Deciding on Transgender Surgery from Male to Female: Important Information for Trans Women

by | Oct 10, 2018 | Transgender Surgeons

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Deciding whether to have genital gender confirmation surgery – also known as bottom surgery – or not can be a huge decision for transgender people. While many people are happy with their body as-is, many others feel that they would be more comfortable and more empowered if their physical appearance better matched their own view of their gender. Here are some tips for trans women for deciding whether to have transgender surgery from male to female or not.

Weight Your Options

You have more options than just having bottom surgery. As a trans woman, you may choose any of the following:

  • Having breast augmentation surgery, but not bottom surgery.
  • Having genital gender confirmation surgery, but not top surgery.
  • Having both breast augmentation and genital surgery.
  • Forgoing both types of major surgery, opting instead for aesthetic feminization procedures.

Some trans women also decide to use hormone replacement therapy for a while before – or even instead of – having any kind of surgery. Talk to your healthcare provider about your options and any challenges you may face in achieving your goals.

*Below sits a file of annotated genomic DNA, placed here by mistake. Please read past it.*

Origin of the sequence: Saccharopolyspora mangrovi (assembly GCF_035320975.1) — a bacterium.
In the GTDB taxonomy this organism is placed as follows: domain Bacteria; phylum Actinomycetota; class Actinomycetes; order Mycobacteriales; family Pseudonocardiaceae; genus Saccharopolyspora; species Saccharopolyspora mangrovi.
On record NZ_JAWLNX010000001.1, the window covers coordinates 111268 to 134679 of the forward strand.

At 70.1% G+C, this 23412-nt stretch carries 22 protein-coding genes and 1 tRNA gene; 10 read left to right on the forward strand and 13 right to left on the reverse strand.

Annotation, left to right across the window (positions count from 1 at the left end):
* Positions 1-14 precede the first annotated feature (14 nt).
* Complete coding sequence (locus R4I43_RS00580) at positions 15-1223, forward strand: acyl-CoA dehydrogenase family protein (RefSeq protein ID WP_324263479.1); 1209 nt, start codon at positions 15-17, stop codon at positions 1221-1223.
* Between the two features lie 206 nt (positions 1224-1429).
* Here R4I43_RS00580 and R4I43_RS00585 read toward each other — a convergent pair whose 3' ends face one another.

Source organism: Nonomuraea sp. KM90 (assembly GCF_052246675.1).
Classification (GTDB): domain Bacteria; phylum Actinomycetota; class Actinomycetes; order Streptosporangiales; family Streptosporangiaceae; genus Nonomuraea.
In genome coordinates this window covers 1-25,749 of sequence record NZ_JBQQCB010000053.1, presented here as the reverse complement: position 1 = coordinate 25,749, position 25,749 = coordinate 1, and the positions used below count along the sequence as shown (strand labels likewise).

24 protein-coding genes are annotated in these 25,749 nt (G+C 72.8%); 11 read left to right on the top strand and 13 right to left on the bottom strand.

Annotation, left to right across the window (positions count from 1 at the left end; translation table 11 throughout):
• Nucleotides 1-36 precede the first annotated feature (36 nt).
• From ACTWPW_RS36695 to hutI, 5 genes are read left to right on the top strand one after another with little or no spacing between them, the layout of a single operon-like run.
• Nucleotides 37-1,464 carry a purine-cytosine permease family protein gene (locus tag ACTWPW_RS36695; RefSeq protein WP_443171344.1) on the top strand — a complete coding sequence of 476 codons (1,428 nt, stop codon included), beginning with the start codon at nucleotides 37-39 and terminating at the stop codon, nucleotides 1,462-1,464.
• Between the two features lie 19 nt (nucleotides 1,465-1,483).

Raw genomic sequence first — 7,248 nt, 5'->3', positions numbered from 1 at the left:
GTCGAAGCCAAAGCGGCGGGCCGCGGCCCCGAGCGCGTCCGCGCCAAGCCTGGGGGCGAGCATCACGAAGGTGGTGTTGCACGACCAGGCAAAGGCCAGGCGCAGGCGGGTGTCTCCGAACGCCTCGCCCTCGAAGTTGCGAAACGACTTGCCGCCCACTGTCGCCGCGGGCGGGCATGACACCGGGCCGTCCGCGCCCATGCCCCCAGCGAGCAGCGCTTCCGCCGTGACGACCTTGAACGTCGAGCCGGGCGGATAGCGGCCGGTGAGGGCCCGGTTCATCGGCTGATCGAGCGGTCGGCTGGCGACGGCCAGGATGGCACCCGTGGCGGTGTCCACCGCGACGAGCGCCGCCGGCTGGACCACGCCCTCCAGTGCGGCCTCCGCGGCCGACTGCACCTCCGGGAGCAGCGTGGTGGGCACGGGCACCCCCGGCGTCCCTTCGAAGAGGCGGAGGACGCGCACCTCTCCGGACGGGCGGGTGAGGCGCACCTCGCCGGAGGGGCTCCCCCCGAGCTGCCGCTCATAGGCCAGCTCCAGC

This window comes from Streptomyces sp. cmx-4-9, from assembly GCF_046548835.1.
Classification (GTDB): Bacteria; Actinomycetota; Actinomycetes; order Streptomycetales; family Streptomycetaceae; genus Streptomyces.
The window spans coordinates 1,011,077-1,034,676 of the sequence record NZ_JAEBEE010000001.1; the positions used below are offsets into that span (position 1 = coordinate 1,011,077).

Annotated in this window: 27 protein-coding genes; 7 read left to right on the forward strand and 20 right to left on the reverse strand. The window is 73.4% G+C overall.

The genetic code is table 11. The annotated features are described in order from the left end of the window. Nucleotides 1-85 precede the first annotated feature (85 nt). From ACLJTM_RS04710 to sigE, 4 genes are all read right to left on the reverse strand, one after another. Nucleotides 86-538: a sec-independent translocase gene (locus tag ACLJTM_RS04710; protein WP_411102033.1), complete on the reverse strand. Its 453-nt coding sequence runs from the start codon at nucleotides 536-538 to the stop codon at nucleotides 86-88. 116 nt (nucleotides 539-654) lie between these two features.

Understand Those Options

Knowing that you’d like to have visible breasts or a vagina instead of a penis is an easy choice for many trans women. Knowing exactly what those surgeries entail is much more complex.

Be sure to educate yourself on the procedures you will undergo should you choose these routes. Knowing what to expect will allow you to make the right decision for yourself and your body.

Get Support – Surgery or Not

Regardless of what type of surgery you decide to have – or not to have – it is important that you find the right trans-educated support system to utilize during your transition and beyond. For many people, this means finding a transgender health center that employs both mental and physical health experts to help them through the many phases of transition.

If you’re looking for support in your area, talk to your current primary care or mental health care provider and ask for references. Remember to reach out to friends and family too – but always make decisions for your own best interests. It’s your body and your transition journey; choose the path that leads you to where you feel you belong!

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